Three years ago it was Donald Trump who stunned Nato members at a summit in Brussels, warning that he may be prepared to pull the US out of the western military alliance if its other members did not increase their defence spending.
At a summit in the same city on Monday, it falls to Joe Biden to repair the damage from four years of his predecessor’s freewheeling theatrics, although experts caution that the Trump era will have lasting consequences.
Rhetorically, at least, the omens are favourable. The US president declared Nato’s article 5, under which an armed attack against one member is deemed an attack against them all, a “sacred commitment” last week.
Similar language and a respectful tone, long a Biden trademark, are expected in the Belgian capital, not least because the US wants Nato, along with the G7, to take a more robust line against Russia, particularly on cyberwarfare, and even China, not traditionally seen as an opponent.
US officials were confidently briefing before the summit that “this will be the first time that the Nato countries will be addressing the security challenge from China”.
The alliance’s secretary general, Jens Stoltenberg, has promised a new cybersecurity policy and has said relations with Russia, from where most hacking emanates, were at their lowest point since the end of the cold war.
Karin von Hippel, the director general of the Royal United Services Institute thinktank, said: “Biden is arguably the United States’ most experienced foreign policy president. He really does value alliances and knows they are needed to tackle problems like China.
“But Nato allies also know that four years can go by pretty quickly in world affairs. They know that Trump, or a politician like him, could return to the presidency soon. They have to imagine a world where the US is not there all the time.”
Until Biden’s election, Nato had been paralysed or in retreat. Three years ago, Trump arrived late to a morning session and bulldozed into a discussion about Ukraine’s application for membership and the situation in Afghanistan with a theme of his own.
The president accused the German chancellor, Angela Merkel, of refusing to spend more on defence and went on to declare that Nato allies would have to raise their spending by January 2019 or Washington would go it alone.
No firm commitments were extracted in the emergency discussion that ensued and most leaders left hastily, but Trump held a press conference and declared, in a parallel universe, that the summit had been a great success. “I’m very consistent. I’m a very stable genius,” he said, repeating an already familiar phrase.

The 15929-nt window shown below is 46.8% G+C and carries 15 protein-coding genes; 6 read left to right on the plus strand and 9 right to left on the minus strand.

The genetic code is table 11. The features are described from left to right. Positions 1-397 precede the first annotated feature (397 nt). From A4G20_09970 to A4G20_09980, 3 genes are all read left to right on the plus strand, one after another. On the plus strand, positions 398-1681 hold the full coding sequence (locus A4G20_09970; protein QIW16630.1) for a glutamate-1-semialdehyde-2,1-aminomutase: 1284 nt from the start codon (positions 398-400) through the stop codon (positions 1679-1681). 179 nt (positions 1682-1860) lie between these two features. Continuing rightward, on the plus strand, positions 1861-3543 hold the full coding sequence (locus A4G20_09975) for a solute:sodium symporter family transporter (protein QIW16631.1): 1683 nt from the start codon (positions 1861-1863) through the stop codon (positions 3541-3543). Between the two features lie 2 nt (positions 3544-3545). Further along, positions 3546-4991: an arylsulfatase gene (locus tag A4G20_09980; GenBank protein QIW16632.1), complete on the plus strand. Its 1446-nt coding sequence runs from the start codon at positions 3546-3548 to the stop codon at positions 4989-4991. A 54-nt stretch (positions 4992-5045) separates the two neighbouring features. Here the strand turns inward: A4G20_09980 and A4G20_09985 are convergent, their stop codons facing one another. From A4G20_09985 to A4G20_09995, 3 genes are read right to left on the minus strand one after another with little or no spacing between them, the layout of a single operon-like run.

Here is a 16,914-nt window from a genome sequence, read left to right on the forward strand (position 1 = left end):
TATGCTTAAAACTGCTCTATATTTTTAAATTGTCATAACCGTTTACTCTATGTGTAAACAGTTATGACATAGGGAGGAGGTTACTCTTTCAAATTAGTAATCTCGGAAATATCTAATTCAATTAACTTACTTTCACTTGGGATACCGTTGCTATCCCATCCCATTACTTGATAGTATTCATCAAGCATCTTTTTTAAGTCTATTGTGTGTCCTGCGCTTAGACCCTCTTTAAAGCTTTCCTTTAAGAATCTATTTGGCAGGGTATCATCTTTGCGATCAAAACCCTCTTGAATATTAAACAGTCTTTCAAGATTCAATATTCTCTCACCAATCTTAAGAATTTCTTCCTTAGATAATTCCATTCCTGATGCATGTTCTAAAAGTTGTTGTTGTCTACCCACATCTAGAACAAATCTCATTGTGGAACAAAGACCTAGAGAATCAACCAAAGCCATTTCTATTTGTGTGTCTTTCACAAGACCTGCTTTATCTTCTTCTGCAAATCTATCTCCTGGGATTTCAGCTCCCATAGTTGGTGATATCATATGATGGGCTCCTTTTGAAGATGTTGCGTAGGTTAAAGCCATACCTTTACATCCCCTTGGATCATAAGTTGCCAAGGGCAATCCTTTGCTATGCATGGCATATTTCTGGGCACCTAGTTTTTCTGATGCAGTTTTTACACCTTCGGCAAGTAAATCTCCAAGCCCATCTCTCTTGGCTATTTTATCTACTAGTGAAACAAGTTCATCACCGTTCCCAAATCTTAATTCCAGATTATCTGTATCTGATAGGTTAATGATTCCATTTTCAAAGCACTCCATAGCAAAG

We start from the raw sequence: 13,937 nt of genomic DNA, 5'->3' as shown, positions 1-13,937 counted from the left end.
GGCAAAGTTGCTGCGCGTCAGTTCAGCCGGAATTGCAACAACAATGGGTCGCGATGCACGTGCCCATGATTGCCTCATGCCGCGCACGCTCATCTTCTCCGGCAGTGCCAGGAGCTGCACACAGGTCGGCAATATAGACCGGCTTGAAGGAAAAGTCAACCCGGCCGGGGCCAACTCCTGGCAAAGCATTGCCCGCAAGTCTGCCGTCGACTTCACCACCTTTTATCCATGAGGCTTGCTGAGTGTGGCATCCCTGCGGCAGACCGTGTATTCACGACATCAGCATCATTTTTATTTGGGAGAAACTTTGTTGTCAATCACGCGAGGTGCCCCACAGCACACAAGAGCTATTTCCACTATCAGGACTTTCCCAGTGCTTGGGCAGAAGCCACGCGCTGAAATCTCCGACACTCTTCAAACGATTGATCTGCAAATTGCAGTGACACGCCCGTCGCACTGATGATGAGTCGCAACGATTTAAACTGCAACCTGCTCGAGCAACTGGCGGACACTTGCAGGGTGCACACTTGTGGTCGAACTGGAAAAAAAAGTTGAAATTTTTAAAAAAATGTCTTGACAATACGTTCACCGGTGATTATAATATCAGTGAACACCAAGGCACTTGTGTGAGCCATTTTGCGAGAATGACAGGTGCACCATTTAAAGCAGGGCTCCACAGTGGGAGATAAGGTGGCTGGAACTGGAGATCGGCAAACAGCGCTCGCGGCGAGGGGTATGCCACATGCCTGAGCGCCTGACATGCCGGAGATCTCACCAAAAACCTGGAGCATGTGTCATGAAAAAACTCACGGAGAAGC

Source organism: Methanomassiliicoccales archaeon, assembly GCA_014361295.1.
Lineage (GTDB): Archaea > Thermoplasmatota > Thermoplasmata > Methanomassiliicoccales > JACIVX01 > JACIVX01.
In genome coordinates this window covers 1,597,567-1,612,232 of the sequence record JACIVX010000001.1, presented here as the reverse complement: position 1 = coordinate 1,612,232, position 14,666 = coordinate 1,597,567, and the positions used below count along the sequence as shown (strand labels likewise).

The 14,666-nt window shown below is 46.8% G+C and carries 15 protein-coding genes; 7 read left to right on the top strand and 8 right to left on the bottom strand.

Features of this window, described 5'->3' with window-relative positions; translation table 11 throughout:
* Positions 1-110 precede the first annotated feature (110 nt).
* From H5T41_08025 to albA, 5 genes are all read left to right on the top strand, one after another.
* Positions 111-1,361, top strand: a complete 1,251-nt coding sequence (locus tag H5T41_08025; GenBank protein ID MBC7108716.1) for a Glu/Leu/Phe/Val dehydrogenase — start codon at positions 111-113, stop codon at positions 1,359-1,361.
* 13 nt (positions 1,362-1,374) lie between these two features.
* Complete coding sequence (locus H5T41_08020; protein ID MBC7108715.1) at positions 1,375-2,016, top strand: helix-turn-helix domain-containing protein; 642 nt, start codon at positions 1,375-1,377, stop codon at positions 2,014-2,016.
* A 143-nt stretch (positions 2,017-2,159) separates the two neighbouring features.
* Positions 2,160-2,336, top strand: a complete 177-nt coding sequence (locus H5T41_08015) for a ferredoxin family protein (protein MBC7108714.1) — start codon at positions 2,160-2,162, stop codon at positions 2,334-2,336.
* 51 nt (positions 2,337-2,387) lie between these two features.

Nato officials pared back the 2019 summit in London but Trump ensured it was even shorter anyway, storming out after a group of leaders were caught on video ridiculing his lengthy press conferences. The Canadian prime minister, Justin Trudeau, was two-faced, Trump said, accusing Ottawa of not spending enough on defence.
It was almost something of a relief that the coronavirus pandemic intervened in 2020, although Trump ordered the withdrawal of 12,000 US troops from Germany, a decision Biden has reversed. The idea that other Nato members should increase their defence spending and share more of the burden has, however, united a string of US presidents.
At the Nato summit in Cardiff in 2014, when Barack Obama was president and Biden his deputy, members agreed to reverse cuts in defence spending and lift it above 2% of GDP. Helped somewhat by falls in GDP related to the pandemic, the UK will hit 2.29% in 2021 and France 2.01%, but Germany’s spending stands at 1.53%.
Nor is Biden’s commitment to US militarism absolute. He followed through with Trump’s announcement of a withdrawal from Afghanistan, even though other Nato allies such as the UK would have preferred to continue the long-running peacekeeping mission.
Stoltenberg was asked at a press conference on Friday whether Trump’s absence would allow other alliance members to go easy on defence spending. During his reply, he argued that the “transatlantic bond in Nato goes beyond individual political leaders”.
Von Hippel, however, cautioned against over-confident talk at what is likely to be an upbeat gathering. “The threat of another Trump should make the Europeans less complacent,” she said.